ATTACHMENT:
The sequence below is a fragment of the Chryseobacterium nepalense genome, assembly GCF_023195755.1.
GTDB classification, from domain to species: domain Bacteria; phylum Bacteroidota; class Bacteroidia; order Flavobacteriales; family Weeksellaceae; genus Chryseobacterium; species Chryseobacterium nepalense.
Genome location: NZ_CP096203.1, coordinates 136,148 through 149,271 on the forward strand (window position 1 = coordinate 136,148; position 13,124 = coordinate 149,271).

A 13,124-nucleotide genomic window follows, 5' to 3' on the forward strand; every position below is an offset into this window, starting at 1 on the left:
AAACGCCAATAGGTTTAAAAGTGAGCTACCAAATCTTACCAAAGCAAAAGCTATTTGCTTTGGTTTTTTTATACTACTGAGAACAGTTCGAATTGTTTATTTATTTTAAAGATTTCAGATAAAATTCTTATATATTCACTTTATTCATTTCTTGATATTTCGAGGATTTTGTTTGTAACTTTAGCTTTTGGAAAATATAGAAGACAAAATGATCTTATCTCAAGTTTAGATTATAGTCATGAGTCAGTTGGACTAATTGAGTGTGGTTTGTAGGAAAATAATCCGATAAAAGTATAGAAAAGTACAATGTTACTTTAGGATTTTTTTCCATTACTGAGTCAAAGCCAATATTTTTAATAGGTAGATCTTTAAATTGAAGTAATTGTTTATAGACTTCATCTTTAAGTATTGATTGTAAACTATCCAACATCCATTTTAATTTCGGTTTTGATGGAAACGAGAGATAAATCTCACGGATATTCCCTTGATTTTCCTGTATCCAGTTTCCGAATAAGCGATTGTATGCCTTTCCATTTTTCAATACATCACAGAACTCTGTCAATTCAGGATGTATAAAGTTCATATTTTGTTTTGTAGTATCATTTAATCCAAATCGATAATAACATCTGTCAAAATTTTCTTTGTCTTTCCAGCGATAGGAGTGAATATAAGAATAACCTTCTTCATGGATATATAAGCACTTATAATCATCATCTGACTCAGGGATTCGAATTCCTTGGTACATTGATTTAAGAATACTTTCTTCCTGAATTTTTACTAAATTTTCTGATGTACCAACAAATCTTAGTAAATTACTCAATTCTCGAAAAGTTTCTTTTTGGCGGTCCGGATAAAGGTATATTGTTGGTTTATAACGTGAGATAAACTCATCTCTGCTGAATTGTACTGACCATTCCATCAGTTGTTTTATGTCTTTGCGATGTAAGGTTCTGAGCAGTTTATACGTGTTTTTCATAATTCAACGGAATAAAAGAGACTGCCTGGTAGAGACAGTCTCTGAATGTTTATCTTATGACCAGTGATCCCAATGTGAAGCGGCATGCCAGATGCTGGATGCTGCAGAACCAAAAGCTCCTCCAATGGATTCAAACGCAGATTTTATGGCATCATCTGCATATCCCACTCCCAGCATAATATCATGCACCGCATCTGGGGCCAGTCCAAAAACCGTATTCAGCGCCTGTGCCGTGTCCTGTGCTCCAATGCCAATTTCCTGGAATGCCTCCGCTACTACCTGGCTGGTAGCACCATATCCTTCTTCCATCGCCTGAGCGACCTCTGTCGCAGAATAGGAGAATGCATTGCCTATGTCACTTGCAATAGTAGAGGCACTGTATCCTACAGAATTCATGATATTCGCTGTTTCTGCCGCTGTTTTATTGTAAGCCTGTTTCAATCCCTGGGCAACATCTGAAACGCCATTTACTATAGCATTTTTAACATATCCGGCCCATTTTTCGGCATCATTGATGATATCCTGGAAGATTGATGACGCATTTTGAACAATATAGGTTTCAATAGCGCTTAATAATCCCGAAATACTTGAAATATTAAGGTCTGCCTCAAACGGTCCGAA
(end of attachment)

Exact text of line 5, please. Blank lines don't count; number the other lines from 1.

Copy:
AAACGCCAATAGGTTTAAAAGTGAGCTACCAAATCTTACCAAAGCAAAAGCTATTTGCTTTGGTTTTTTTATACTACTGAGAACAGTTCGAATTGTTTATTTATTTTAAAGATTTCAGATAAAATTCTTATATATTCACTTTATTCATTTCTTGATATTTCGAGGATTTTGTTTGTAACTTTAGCTTTTGGAAAATATAGAAGACAAAATGATCTTATCTCAAGTTTAGATTATAGTCATGAGTCAGTTGGACTAATTGAGTGTGGTTTGTAGGAAAATAATCCGATAAAAGTATAGAAAAGTACAATGTTACTTTAGGATTTTTTTCCATTACTGAGTCAAAGCCAATATTTTTAATAGGTAGATCTTTAAATTGAAGTAATTGTTTATAGACTTCATCTTTAAGTATTGATTGTAAACTATCCAACATCCATTTTAATTTCGGTTTTGATGGAAACGAGAGATAAATCTCACGGATATTCCCTTGATTTTCCTGTATCCAGTTTCCGAATAAGCGATTGTATGCCTTTCCATTTTTCAATACATCACAGAACTCTGTCAATTCAGGATGTATAAAGTTCATATTTTGTTTTGTAGTATCATTTAATCCAAATCGATAATAACATCTGTCAAAATTTTCTTTGTCTTTCCAGCGATAGGAGTGAATATAAGAATAACCTTCTTCATGGATATATAAGCACTTATAATCATCATCTGACTCAGGGATTCGAATTCCTTGGTACATTGATTTAAGAATACTTTCTTCCTGAATTTTTACTAAATTTTCTGATGTACCAACAAATCTTAGTAAATTACTCAATTCTCGAAAAGTTTCTTTTTGGCGGTCCGGATAAAGGTATATTGTTGGTTTATAACGTGAGATAAACTCATCTCTGCTGAATTGTACTGACCATTCCATCAGTTGTTTTATGTCTTTGCGATGTAAGGTTCTGAGCAGTTTATACGTGTTTTTCATAATTCAACGGAATAAAAGAGACTGCCTGGTAGAGACAGTCTCTGAATGTTTATCTTATGACCAGTGATCCCAATGTGAAGCGGCATGCCAGATGCTGGATGCTGCAGAACCAAAAGCTCCTCCAATGGATTCAAACGCAGATTTTATGGCATCATCTGCATATCCCACTCCCAGCATAATATCATGCACCGCATCTGGGGCCAGTCCAAAAACCGTATTCAGCGCCTGTGCCGTGTCCTGTGCTCCAATGCCAATTTCCTGGAATGCCTCCGCTACTACCTGGCTGGTAGCACCATATCCTTCTTCCATCGCCTGAGCGACCTCTGTCGCAGAATAGGAGAATGCATTGCCTATGTCACTTGCAATAGTAGAGGCACTGTATCCTACAGAATTCATGATATTCGCTGTTTCTGCCGCTGTTTTATTGTAAGCCTGTTTCAATCCCTGGGCAACATCTGAAACGCCATTTACTATAGCATTTTTAACATATCCGGCCCATTTTTCGGCATCATTGATGATATCCTGGAAGATTGATGACGCATTTTGAACAATATAGGTTTCAATAGCGCTTAATAATCCCGAAATACTTGAAATATTAAGGTCTGCCTCAAACGGTCCGAA